All India Tiger Estimation – 2018
- KOn the occasion of Global Tiger Day(29th July), Prime Minister released the results of the fourth cycle of All India Tiger Estimation – 2018 in New Delhi.
- The once-in-four-year survey, conducted by National Tiger Conservation Authority(NTCA) in collaboration with the State ForestDepartments, Conservation NGO's andcoordinated by the Wildlife Institute of India (WII), shows that the country witnessed a 33 percent increase in population since 2014.
- Report Name: Status of Tigers Co-predators & Prey in India
- In 2006, when the survey was first conducted, India had only 1,411 tigers and since then the population has increased at six percent per annum.
- In 2010, at the Tiger Summit of St. Petersburg, Russia, group of countries (Bangladesh, Bhutan, Cambodia, China, Indonesia, Laos PDR, Malaysia, Myanmar, Nepal, Russian Federation, Thailand and Vietnam) agreed to put in efforts to double the tiger population by
Need for Census
- To Ensure Well-Being of Forest Ecosystem:The tiger sits at the peak of the food chain, and its conservation is important to ensure the well-being of the forest ecosystem.
- Parameter of Government’s Conservation Efforts:The numbers reflect the success or failure of conservation efforts. This is an especially important indicator in a fast-growing economy like India where the pressures of development often run counter to the demands of conservation. More than 80% of the world’s wild tigers are in India, and it’s crucial to keep track of their numbers.
- To Achieve the International Goal:The Global Tiger Forum, an international collaboration of tiger-bearing countries, has set a goal of doubling the count of wild tigers by 2022.
Major Findings of the Survey
Reasons for Decline in Population of Tigers
Conflict with Humans
Poaching & Illegal Trade
Reasons for Increase in Tiger Population in India
Increased Conservation Efforts:
- Sustained conservation efforts through continued "political will" have resulted in an increase in tiger numbers. The success owes a lot to increased conservation efforts by the Forest Department. From 28 in 2006, the number of tiger reserves went up to 50 in 2018, extending protection to larger numbers of tigers over the years.
- Healthy increases in core area populations eventually lead to migrations to areas outside the core; this is why the 2018 census has found tigers in newer areas.
- Over the years, there has been increased focus on tigers even in the areas under the territorial and commercial forestry arms of Forest Departments.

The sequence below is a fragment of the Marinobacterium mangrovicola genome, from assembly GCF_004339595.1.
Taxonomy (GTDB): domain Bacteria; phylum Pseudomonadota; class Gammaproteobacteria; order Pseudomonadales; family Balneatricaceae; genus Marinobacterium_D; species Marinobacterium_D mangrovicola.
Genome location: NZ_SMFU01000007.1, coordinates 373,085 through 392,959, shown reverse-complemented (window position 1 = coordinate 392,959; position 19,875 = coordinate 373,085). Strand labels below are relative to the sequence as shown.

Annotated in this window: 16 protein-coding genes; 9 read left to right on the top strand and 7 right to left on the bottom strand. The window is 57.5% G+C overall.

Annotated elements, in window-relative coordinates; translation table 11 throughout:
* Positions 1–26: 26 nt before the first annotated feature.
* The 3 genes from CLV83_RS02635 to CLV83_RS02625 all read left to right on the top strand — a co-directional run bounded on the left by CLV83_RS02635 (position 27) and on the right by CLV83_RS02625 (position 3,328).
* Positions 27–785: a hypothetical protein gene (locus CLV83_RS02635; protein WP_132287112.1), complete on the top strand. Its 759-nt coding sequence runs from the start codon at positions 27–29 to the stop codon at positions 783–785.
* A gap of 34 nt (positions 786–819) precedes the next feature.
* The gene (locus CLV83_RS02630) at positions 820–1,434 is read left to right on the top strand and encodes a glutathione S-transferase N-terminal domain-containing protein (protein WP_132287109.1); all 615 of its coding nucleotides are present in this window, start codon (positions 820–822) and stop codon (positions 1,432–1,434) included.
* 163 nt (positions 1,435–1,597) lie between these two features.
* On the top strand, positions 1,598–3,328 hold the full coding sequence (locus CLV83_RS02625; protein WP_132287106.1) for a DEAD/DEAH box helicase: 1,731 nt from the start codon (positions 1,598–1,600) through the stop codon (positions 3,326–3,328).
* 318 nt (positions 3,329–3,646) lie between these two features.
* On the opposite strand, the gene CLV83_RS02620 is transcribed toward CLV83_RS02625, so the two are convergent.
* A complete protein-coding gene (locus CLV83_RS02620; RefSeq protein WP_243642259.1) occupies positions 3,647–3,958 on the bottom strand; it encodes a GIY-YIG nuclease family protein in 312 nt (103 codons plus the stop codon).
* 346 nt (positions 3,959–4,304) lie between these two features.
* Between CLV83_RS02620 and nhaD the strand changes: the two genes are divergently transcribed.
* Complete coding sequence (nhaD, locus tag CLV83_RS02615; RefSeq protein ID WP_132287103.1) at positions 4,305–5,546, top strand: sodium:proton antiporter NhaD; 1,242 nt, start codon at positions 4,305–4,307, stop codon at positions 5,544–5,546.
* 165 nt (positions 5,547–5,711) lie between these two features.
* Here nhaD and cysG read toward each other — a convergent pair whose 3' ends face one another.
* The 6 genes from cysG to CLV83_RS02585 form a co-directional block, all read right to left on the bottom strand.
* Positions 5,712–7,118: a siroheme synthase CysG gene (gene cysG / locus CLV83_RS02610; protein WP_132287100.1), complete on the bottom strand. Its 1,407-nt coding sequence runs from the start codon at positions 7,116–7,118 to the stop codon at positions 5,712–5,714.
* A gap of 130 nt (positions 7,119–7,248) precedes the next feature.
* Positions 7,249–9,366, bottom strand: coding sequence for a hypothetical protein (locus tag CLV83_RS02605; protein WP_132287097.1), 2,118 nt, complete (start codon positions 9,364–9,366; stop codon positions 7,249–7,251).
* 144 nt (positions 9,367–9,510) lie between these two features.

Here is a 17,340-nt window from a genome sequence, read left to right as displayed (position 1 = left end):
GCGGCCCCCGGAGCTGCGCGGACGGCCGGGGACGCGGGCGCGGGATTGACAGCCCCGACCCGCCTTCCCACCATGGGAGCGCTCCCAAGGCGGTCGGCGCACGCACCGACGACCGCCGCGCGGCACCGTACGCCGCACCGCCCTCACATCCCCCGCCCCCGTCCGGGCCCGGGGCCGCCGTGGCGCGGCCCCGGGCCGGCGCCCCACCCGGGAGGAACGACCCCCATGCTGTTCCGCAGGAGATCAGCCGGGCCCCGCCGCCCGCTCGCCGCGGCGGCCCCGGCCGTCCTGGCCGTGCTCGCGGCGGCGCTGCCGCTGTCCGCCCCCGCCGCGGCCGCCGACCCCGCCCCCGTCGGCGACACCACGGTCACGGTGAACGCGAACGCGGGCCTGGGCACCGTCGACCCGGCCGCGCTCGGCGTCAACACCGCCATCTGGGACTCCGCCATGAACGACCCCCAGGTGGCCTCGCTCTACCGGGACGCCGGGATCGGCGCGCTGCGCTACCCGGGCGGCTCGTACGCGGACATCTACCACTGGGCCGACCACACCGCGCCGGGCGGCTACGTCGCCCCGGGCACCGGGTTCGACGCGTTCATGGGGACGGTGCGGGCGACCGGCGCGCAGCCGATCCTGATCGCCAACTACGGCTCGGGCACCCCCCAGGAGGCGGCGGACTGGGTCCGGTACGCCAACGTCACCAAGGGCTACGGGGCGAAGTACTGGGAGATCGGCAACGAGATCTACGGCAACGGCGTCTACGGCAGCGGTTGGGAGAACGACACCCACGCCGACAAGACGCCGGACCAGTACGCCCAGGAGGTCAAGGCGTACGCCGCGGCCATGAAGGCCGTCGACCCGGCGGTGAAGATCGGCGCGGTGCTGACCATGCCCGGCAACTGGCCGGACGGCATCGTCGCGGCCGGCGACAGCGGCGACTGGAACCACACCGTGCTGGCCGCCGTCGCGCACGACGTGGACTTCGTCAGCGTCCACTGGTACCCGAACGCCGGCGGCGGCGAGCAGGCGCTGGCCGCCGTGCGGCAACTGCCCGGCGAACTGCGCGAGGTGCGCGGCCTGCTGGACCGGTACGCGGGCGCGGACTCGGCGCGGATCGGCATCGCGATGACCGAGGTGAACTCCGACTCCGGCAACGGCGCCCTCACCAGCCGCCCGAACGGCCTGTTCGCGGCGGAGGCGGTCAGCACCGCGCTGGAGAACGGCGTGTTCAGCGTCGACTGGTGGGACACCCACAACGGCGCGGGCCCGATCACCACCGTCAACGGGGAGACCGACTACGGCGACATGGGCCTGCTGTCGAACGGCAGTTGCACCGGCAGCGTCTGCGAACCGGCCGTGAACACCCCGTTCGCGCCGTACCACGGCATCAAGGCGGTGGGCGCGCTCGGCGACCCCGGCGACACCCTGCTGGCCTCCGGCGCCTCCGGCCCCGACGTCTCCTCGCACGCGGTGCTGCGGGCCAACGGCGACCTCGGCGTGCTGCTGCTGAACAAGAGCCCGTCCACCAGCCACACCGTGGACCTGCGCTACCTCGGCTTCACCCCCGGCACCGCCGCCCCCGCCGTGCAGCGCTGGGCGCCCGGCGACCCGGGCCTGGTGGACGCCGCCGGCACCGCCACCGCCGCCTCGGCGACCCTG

Increased Vigilance and Protection:
- The other important reason is increased vigilance, and the fact that organised poaching rackets have been all but crushed.
- According Wildlife Protection Society of India, there has been no organised poaching by traditional gangs in Central Indian landscapes since 2013.
- The increased protection has encouraged the tiger to breed. According to Wildlife Institute of India, tigers are fast breeders when conditions are conducive.
More Availability of Space for Tigers:
- The rehabilitation of villages outside core areas in many parts of the country has led to the availability of more inviolate space for tigers.
- In the last five years, the number of protected areas (for tigers) increased from 692 to over 860 and community reserves from 43 to over 100.
Use of Technology and Digital Techniques:
- Also, because estimation exercises have become increasingly more accurate over the years, it is possible that many tigers that eluded enumerators in earlier exercises were counted this time.
- In this SURVEY, recording of primary field data digitally through mobile phone application like M-STrIPES (Monitoring System for tigers - intensive protection and ecological status), that uses GPS to geotag photo-evidences, and survey information made this exercise more accurate, with smaller margins of human error.
- Maintaining the source values of tiger reserve populations through good management, protection and making the core areas inviolate through incentivized voluntary relocation of human habitation has been the most important reason for continued improvement in the status of tigers in India in the recent years.
- Managing conflict promptly and providing economicincentives from tigers will foster coexistence in these multiple use forests and ensure the long-term future of tigers in India.
- Further, India has managed to develop without compromising on the conservation of its natural heritage and has once again lived up to its expectations and contributed significantly to the common goalof the Global Tiger Recovery targets.